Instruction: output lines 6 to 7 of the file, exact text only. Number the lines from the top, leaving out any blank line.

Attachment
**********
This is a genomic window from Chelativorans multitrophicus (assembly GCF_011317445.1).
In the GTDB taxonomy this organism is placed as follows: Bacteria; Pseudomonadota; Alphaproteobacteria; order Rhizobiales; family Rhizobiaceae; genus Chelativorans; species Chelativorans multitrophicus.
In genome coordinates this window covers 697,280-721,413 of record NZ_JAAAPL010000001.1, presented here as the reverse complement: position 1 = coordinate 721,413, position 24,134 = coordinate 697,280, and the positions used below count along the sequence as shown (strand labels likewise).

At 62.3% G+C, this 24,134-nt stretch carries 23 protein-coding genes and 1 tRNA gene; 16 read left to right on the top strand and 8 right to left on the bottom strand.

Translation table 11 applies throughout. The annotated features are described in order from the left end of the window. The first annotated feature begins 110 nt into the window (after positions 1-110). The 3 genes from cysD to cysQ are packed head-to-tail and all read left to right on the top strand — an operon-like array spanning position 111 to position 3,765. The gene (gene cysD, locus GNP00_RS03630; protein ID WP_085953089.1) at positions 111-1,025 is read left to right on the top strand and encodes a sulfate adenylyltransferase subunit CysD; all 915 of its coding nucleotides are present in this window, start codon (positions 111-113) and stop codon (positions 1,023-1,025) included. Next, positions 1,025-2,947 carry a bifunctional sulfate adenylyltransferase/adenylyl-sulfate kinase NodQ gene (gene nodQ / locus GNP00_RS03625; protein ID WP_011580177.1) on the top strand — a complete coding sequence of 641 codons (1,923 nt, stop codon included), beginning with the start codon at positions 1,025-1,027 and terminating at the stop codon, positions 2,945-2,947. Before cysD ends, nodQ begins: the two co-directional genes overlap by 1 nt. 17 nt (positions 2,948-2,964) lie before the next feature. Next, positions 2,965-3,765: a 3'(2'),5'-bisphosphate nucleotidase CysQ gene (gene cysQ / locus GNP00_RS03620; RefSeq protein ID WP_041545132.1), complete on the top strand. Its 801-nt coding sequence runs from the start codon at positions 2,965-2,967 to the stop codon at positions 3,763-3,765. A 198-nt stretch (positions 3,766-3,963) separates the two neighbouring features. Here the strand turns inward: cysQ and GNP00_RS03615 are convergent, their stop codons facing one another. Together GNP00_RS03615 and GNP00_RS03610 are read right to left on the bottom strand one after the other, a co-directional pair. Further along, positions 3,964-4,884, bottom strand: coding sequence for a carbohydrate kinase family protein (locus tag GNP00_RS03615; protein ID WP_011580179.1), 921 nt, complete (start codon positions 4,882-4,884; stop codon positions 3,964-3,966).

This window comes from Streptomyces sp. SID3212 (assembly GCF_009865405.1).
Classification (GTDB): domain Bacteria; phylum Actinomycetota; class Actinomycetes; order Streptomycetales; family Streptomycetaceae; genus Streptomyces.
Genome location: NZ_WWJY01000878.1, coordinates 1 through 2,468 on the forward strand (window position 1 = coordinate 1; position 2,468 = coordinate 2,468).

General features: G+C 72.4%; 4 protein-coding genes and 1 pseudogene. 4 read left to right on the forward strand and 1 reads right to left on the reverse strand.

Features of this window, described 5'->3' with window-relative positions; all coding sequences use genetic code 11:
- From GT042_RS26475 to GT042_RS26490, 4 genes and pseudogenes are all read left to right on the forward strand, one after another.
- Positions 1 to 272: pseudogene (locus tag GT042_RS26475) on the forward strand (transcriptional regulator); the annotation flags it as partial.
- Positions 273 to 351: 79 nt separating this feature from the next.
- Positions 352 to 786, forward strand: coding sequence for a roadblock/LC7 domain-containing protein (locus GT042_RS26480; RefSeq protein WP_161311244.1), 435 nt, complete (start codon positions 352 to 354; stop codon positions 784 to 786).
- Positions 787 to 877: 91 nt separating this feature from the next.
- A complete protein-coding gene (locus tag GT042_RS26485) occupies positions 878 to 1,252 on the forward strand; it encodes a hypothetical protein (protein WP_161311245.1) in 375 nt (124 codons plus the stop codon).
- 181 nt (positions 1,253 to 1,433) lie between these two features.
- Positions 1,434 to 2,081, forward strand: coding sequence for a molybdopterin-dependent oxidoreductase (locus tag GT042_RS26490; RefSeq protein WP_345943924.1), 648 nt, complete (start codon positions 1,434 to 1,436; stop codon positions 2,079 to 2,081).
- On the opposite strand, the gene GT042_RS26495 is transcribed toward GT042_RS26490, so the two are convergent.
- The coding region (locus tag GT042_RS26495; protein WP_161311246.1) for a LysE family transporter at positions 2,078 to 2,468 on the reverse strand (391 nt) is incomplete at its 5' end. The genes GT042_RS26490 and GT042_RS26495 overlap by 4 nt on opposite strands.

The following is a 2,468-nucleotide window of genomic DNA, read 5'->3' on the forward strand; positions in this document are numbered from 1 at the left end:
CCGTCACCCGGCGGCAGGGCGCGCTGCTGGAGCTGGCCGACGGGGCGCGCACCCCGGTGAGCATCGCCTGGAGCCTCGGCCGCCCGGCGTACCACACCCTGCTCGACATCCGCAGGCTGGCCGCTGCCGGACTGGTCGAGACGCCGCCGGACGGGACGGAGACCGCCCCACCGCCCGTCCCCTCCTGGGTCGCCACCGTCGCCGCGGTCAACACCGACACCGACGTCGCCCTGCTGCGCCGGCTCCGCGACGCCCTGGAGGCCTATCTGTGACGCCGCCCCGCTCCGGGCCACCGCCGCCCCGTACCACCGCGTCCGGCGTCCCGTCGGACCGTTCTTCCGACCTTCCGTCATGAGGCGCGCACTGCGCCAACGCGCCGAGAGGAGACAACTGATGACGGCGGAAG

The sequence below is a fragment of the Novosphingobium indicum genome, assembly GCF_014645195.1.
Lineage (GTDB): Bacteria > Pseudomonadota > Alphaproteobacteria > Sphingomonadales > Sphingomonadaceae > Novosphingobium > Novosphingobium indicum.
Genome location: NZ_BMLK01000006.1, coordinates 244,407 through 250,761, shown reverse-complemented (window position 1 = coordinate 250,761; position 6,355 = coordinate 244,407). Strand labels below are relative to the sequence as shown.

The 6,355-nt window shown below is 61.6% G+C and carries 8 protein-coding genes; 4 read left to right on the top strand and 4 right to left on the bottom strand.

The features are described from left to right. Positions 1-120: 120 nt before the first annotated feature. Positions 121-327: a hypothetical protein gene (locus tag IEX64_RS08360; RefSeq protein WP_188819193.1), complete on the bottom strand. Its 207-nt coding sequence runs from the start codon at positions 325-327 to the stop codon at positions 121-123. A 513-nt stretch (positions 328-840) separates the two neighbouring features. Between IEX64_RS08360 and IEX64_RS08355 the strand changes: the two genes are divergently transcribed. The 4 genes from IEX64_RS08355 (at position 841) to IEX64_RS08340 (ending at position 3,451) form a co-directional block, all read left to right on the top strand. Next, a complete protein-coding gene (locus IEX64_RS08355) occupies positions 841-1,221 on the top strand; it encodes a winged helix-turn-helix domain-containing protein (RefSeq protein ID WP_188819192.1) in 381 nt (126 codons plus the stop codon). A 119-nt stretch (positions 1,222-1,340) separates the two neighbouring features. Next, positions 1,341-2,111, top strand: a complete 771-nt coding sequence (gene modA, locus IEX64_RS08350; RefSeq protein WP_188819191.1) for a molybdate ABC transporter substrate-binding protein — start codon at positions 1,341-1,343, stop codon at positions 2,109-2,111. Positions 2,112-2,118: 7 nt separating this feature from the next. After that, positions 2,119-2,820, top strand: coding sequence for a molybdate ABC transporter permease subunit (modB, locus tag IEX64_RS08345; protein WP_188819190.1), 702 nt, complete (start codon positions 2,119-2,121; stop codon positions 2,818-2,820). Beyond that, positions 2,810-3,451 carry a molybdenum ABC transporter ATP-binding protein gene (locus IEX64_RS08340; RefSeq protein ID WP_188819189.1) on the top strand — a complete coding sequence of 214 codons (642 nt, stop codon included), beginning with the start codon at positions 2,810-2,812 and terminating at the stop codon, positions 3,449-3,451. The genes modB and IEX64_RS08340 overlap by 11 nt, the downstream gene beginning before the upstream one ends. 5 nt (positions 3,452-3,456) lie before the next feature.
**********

This window comes from Streptomyces sp. SID3212 (assembly GCF_009865405.1).
Classification (GTDB): domain Bacteria; phylum Actinomycetota; class Actinomycetes; order Streptomycetales; family Streptomycetaceae; genus Streptomyces.